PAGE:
Why Use Liner?
At Wolverhampton Fireplaces and Stoves we strongly advise all our clients to have their chimney lined prior to the appliance being installed by a competent HETAS-approved person, or indeed one of our own engineers can carry this out whilst fitting your stove.
We sell 2 types of liner Systems here, 316 Grade that carries a 20 Year Warranty or 904 Grade which carries a 35 Year Warranty and all produced locally in the Black Country.
The benefits of lining the chimney are extensive, and we believe the following advice from Clearview Stoves best sums up why we believe you should line your chimney:
“A chimney is a passage from the place of combustion to the outside world. Warm flue gases should rise through this passage to the point of exit. For a chimney to operate satisfactorily it should be smooth, warm and as straight as possible. If a chimney is irregular and rough, or cold and damp, flue gases will move slowly. Cooler gases will mean inadequate chimney suction and poor flue gas speed.
We always advocate flue lining where possible for the following reasons:
- A flue liner will substantially decrease your chimney volume. Consequently, higher temperatures will be maintained and flue gases will travel faster, generating a greater and more consistent draft. When possible, flue liners should be insulated, increasing flue temperature. A warm flue will collect less deposit, cleaning will be much easier and condensation should not occur in the flue. It is possible to clean a lined flue well, leaving the liner almost as clean as new. It is rarely possible to remove all deposits that accumulate in unlined flues as there are always holes and corners a brush does not reach.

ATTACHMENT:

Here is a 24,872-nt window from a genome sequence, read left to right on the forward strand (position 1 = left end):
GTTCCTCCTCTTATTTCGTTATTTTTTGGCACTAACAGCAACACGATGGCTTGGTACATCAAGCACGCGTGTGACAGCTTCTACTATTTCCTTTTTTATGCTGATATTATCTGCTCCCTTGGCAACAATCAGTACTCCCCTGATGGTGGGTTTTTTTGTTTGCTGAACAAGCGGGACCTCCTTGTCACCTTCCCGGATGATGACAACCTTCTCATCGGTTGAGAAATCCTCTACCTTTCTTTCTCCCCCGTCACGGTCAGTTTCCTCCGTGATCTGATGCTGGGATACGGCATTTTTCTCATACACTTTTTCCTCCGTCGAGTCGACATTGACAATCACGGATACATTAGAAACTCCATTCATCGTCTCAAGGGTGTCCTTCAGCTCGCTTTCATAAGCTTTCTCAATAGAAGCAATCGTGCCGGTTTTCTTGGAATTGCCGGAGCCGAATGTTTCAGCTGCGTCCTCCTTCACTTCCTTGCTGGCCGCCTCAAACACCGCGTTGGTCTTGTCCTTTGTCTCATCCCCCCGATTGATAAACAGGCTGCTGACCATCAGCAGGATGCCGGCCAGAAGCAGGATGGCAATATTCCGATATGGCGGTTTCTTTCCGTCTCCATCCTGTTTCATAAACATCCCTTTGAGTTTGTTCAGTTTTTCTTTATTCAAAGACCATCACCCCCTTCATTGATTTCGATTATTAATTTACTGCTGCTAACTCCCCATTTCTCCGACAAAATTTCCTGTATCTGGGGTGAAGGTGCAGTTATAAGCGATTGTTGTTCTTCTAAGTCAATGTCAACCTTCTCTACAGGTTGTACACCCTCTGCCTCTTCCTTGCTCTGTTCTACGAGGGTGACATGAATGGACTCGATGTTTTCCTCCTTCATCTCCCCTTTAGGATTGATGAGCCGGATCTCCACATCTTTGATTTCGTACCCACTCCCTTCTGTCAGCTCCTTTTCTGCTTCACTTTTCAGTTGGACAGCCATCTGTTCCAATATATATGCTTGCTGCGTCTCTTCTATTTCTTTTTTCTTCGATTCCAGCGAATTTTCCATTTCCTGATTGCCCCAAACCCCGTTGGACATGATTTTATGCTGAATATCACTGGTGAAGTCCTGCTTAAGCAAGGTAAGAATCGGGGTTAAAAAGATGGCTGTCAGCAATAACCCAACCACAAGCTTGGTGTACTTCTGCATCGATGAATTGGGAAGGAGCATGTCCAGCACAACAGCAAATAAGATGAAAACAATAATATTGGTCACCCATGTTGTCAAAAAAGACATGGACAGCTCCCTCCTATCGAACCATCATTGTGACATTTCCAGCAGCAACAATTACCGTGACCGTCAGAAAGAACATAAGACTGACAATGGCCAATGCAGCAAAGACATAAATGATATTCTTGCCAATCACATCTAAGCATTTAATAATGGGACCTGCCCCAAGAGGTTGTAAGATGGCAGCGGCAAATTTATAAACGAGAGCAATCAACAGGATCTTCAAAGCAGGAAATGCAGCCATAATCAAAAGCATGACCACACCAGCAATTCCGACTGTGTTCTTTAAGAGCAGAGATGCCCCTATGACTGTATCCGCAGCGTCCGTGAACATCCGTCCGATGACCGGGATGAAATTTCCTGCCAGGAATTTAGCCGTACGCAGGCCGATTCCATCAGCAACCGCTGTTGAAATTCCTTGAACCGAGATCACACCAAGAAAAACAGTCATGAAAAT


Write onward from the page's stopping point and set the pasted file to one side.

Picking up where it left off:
- The combination of a Clearview clean burning stove and a warm flue liner should mean chimney fires are a thing of the past. Chimney fires are a common and frightening occurrence in an unlined chimney and may cause substantial damage.
- A well installed stove should emit no smoke or fumes to the room. If a flue is damp and cold it will produce a poor draft, this poor draft may reduce further during slow burn periods as the flue cools. Chimneys are usually in much better condition externally than internally. Many years of sulphur attack may have eaten half way through brickwork and mortar. Internal feathers dividing one flue from another may have perforated or collapsed allowing flue gas to pass into redundant, uncleaned flues.
Clearview Stoves produce little smoke; some five times less than conventional stoves. They are tolerant and less demanding than other stoves and will operate in most unlined chimneys, however we advocate lining to avoid risks and long-term problems. When using a stove to heat radiators we would advise a well insulated flue liner is used without exception.”
Source: Clearview Stoves